Prevention is key, March of Dimes says
Death or severe cognitive and neuromotor impairment are common outcomes among extremely premature infants (fewer than 26 weeks gestation), according to a British study published today in The New England Journal of Medicine. "Prematurity is a common, serious problem in America and unfortunately, the number of preterm births is rising each year," said Scott D. Berns, M.D., M.P.H., FAAP, vice president for chapter programs of the March of Dimes. "Too many babies are born extremely premature in this country, and the result is that many of them die in the hospital or suffer lifelong consequences, including cerebral palsy, mental retardation, chronic lung disease, blindness and hearing loss."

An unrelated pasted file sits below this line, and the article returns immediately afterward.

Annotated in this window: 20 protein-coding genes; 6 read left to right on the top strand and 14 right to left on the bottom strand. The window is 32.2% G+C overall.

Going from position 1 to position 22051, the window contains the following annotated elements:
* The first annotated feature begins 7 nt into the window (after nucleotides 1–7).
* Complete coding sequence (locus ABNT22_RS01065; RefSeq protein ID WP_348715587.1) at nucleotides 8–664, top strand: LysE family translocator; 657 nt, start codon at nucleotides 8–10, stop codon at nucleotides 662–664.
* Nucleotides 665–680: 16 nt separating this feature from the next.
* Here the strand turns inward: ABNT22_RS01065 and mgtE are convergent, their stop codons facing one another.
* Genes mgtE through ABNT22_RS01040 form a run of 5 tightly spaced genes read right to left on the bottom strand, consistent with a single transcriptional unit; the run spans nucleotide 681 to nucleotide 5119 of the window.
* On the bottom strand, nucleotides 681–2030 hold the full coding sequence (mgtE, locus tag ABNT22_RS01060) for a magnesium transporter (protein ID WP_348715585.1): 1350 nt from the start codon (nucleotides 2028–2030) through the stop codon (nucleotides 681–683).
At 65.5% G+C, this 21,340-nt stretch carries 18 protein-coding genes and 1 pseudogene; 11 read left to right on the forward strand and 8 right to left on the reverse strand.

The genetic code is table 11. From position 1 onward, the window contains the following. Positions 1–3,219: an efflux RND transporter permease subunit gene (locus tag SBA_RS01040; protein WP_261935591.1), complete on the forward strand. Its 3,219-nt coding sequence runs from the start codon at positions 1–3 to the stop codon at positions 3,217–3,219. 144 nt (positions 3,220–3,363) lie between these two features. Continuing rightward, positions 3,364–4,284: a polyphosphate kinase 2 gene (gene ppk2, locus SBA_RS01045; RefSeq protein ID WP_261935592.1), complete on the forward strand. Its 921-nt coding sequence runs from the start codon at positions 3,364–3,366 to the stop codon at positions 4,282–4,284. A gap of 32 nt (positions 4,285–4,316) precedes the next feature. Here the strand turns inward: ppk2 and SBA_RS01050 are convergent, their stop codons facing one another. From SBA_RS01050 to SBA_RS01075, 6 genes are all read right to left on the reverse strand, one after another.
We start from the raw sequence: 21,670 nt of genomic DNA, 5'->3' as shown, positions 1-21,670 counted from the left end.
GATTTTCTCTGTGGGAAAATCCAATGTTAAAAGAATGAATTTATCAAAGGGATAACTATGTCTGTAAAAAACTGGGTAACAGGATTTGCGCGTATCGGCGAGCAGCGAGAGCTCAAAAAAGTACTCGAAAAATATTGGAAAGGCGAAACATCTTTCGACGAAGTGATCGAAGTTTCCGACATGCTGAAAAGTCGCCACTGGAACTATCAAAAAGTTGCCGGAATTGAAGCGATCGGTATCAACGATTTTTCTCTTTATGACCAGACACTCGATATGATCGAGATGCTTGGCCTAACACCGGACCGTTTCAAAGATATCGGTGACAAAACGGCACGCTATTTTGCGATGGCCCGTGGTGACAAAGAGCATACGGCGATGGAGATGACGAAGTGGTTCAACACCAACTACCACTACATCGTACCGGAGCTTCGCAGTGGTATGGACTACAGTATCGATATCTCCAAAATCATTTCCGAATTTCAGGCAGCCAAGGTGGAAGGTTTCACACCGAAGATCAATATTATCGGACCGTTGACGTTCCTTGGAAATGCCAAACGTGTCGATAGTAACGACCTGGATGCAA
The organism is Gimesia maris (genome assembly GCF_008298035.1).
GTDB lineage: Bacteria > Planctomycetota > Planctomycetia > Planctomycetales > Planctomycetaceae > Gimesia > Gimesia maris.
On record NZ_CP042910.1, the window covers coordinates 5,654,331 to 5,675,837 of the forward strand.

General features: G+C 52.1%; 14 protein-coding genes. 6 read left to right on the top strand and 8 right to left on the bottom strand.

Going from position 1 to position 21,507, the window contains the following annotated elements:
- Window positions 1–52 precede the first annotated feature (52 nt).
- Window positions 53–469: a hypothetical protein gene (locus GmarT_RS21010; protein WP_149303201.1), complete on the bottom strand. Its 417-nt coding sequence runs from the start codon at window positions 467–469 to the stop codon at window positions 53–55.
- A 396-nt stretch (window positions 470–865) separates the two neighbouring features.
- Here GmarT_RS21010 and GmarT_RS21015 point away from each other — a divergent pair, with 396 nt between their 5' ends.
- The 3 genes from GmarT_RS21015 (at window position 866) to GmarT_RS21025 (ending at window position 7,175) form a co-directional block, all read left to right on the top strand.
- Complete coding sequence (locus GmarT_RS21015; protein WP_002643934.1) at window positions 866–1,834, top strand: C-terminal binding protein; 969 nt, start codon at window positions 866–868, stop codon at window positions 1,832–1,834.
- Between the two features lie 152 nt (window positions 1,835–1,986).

"More research on the underlying causes of preterm birth is needed if we are to reverse this trend," Dr. Berns said. "The March of Dimes wants to prevent prematurity from occurring in the first place -- we want every birth to be a healthy one."
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